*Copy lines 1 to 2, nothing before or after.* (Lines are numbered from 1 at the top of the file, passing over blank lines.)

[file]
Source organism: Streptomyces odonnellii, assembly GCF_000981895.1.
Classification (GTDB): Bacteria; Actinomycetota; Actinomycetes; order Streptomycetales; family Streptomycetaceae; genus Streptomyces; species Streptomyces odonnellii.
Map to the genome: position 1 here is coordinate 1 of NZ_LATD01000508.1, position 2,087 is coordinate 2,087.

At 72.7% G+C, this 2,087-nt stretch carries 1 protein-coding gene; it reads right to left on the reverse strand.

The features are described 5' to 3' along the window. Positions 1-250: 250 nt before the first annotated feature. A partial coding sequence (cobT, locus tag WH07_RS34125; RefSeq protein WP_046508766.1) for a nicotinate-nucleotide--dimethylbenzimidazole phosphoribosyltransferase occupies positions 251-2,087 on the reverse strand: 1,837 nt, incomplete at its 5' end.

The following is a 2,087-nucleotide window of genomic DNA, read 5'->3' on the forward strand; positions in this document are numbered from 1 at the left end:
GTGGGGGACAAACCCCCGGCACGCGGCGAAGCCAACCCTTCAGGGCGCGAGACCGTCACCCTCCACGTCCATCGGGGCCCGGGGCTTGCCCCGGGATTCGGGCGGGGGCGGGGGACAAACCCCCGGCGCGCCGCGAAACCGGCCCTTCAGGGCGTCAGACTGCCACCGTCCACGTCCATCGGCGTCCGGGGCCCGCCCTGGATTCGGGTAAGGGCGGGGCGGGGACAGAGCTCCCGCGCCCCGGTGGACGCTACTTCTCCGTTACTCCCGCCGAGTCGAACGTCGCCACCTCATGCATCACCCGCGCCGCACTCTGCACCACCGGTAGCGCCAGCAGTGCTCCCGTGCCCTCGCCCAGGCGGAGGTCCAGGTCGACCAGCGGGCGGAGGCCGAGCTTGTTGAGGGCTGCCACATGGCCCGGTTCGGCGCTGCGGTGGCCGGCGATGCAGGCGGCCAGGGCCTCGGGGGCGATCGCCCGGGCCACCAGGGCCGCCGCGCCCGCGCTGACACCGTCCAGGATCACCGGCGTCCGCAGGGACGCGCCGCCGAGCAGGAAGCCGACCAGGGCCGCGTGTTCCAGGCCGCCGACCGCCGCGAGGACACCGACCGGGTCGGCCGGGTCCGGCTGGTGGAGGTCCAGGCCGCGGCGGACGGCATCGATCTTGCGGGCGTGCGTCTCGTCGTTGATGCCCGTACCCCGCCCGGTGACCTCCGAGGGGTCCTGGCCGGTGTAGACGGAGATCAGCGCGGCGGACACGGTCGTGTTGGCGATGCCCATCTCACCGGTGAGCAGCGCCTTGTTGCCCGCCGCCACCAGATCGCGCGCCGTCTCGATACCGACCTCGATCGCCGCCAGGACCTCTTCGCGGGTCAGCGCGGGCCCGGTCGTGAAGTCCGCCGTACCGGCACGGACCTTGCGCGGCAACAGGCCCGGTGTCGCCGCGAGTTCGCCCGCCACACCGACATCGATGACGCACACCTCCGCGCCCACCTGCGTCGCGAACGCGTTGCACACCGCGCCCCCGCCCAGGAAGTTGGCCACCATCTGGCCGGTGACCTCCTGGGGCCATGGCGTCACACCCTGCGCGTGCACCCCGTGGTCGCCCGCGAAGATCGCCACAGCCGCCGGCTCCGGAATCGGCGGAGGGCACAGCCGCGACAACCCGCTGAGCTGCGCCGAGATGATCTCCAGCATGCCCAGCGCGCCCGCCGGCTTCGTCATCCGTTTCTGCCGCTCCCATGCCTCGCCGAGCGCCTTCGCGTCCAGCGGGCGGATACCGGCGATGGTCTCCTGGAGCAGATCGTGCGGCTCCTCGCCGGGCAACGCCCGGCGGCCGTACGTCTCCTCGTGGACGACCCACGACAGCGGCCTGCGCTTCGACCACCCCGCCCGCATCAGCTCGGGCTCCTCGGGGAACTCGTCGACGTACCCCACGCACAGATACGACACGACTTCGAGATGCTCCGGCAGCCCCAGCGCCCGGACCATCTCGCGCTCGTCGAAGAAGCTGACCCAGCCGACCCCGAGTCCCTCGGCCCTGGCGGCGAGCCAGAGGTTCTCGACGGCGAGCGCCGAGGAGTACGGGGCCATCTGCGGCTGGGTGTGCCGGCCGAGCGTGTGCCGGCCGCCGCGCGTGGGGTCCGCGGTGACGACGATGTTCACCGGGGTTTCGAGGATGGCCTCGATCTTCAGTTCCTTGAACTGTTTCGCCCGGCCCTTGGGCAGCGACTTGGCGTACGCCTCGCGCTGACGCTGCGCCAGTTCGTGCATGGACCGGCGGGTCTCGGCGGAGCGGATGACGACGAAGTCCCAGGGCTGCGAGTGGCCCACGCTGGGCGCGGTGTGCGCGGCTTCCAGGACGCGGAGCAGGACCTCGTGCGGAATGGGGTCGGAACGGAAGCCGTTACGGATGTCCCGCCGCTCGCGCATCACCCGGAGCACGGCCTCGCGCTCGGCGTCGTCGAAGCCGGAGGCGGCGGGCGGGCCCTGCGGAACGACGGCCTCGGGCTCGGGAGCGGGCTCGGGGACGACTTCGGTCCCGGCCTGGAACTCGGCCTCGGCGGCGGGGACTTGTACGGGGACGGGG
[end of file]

Source organism: Streptomyces odonnellii, assembly GCF_000981895.1.
Classification (GTDB): Bacteria; Actinomycetota; Actinomycetes; order Streptomycetales; family Streptomycetaceae; genus Streptomyces; species Streptomyces odonnellii.